Why is Ravi Bopara shunted in and out of the side?

On the other hand, Bopara must be wondering why he nearly always gets the short shrift in One-dayers. The conditions in Australia and New Zealand are quite suited to his style of play, and his reliable medium-pacers afford skipper Eoin Morgan a magnificent bowling option. Adept at rotating strike and accelerating when needed, the Essex all-rounder should definitely be in the final XI.

Similar arguments can be made for Luke Wright, Ben Stokes, Jade Dernbach and even Boyd Rankin, their latest Irish import. Yet, who makes it to the side? Gary Ballance, who hasn’t done much since his exploits against India in the 2014 Test series. He is certainly a class player, but his game is really not suited to the quicker versions. Accumulation is often needed, yes, but not at a slow pace. I really don’t see the young southpaw holding down a permanent position in the ODI setup if he doesn’t adapt to the quicker formats soon.

Leadership Abilities Under the Scanner – Morgan needs to come good

I’ve said this before and I will say it again: I am not at all impressed with the England captain’s leadership in this tournament.To be honest, he has looked completely lost, cold and distant on the field. The runs haven’t flowed from his blade, and he simply looks like a shadow of his former self. His last ODI hundred came in Sydney in the tri-series preceding the World Cup, but since then, the only bright spot in his score sheet has been a scrappy 46 against Scotland. In England’s three huge defeats, Morgan has been completely outfoxed and outwitted by the opposition captains.

Firstly, his key players – save Joe Root – are neither providing a good start nor holding the innings together. The batting malaise that affected the Indian side during the tri-series seems to have infected the Irishman’s lot too. They went into the game against New Zealand having been bowled out 12 times in their previous eighteen matches, and just didn’t have the guts to withstand the pace of Southee and Boult.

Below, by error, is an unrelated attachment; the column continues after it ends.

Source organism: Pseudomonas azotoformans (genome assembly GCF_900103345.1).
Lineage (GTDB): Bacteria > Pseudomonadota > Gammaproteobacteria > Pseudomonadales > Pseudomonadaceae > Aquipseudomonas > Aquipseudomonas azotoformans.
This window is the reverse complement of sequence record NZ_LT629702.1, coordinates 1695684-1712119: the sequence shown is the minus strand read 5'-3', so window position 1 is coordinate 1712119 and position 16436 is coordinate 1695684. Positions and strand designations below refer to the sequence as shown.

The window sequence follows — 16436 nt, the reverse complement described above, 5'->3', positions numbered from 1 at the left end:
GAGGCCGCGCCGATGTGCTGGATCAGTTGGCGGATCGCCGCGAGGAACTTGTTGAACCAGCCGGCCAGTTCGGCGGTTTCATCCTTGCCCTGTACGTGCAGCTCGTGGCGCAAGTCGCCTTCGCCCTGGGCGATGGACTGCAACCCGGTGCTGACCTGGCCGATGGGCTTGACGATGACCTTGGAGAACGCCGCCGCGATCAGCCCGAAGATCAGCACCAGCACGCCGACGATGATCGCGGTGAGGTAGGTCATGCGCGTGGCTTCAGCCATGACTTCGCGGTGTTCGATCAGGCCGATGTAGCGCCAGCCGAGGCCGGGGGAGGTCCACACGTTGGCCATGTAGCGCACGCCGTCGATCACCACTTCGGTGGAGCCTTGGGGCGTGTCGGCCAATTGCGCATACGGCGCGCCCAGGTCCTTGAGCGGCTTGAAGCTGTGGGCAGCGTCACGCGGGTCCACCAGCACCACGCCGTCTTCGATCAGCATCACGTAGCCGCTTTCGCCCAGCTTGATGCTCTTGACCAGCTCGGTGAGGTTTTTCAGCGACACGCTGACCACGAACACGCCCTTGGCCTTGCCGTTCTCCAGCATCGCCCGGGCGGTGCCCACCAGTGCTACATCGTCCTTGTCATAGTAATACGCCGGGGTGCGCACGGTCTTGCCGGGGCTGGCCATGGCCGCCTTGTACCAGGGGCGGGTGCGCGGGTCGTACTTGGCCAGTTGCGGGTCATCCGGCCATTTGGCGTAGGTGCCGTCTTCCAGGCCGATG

Now, Morgan’s not the kind of person who’ll play a workmanlike innings, but when you’re also the captain of the team, it adds to the pressure of being the anchor in the middle order, and he has simply succumbed to that pressure. Perhaps a few lessons from MS Dhoni in how to soak in the pressure and get on with the job will suffice for the beleaguered skipper.

Secondly, I’m yet to see his aggressiveness in captaincy. He’s given off vibes that reek more of desperate ploys than well-planned strategies. The only positive aspect I’ve seen so far has been his faith in Steven Finn – the tall, lanky fast bowler has been outstanding with the ball till now. But Morgan hasn’t quite showed similar trust in his spearhead James Anderson (I may be wrong here). He’s got to encourage all his bowlers to give it their all, get them to bowl in tandem. It may also not be a bad move to bring in off-spinner James Tredwell, so at least the tweak department has yet another specialist instead of a part-timer like Moeen Ali.